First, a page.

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### Motion and Force

```Date: 11/28/2004 at 22:16:48
From: Sarah
Subject: Force in pounds hitting an object

You are a 50 pound person riding in a bus going 45 MPH, when the
driver suddenly stops.  If you were to "fly" out of your seat, how
many pounds of force would you hit the windshield with?

I'm in 7th grade, and I am just not sure how to figure this out.  Is
there a formula that would solve this?

I have discussed this with my parents and they are not sure if you
are able to just multiply the weight times the speed of the bus, or
if there is another factor or factors involved.  This is not a
homework assignment--just something that I was wondering one day while
riding home from school.  Thank you for your help.

```

```
Date: 11/29/2004 at 08:43:24
From: Doctor Rick
Subject: Re: Force in pounds hitting an object

Hi, Sarah.

This is much more complicated than you may think.  The force with
which you hit depends on what you hit and how.

The product of your weight and your velocity is called MOMENTUM, and
it indicates how hard it is to stop you.  A heavy object moving slowly
(perhaps a car starting to roll down a hill) can be just as hard to
stop as a light object moving very fast (say, a bullet), if they have
the same momentum.

One way of viewing FORCE is as a RATE OF CHANGE of momentum.  I could
bring the momentum down to zero quickly (by slamming you into a brick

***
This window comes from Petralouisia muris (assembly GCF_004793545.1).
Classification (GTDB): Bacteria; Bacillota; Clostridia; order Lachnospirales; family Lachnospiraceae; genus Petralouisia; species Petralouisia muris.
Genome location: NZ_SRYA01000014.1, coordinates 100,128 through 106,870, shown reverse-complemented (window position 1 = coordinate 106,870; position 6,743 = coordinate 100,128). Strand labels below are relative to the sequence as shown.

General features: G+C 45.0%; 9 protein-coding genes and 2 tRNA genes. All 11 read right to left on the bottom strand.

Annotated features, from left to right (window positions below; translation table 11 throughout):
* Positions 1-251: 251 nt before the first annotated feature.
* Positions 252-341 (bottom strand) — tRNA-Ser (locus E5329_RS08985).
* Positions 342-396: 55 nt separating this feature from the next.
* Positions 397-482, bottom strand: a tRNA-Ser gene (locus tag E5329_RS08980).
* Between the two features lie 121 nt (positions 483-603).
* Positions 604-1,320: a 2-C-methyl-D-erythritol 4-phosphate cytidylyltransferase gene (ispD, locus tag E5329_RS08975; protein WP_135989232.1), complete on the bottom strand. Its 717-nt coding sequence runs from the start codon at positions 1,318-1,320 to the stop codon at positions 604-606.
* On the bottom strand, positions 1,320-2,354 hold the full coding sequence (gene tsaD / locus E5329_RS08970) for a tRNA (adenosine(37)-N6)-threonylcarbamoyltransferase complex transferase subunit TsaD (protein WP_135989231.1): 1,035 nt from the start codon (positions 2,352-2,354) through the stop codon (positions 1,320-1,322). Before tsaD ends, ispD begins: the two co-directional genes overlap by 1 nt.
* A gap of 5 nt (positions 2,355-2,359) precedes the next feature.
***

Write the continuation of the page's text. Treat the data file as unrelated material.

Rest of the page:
wall) or slowly (by putting a stack of pillows in your path).  The
first way would cause a much greater rate of change of momentum (your
momentum changes faster), thus generating a much greater force.

An example of this is an egg toss--did you ever participate in that
messy game?  Teams of two people face each other and one tosses an egg
to the other, who must catch it without breaking it.  You all take a
step back then toss again, and the team that gets farthest apart
without breaking their egg wins.  One trick that helps you win is to
pull your hands back, in the direction the egg is moving, as you
catch it.  This spreads the momentum change out over a longer time,
and thus puts less force on the egg.

I can't say what force you would exert on the glass because I don't
know how long it takes to break the glass, nor how much of your
momentum is absorbed in the process.  (You'll still be moving,
probably, after you break through the glass; your momentum will not
yet be zero, and you'll have to hit something else in order to stop.)

While I haven't exactly answered your question, but I hope I've given
you something to think about, both in terms of physics (the science of
motion and force) and car safety.  Wear your seat belt!

- Doctor Rick, The Math Forum
http://mathforum.org/dr.math/
```
Associated Topics:
High School Physics/Chemistry
Middle School Terms/Units of Measurement

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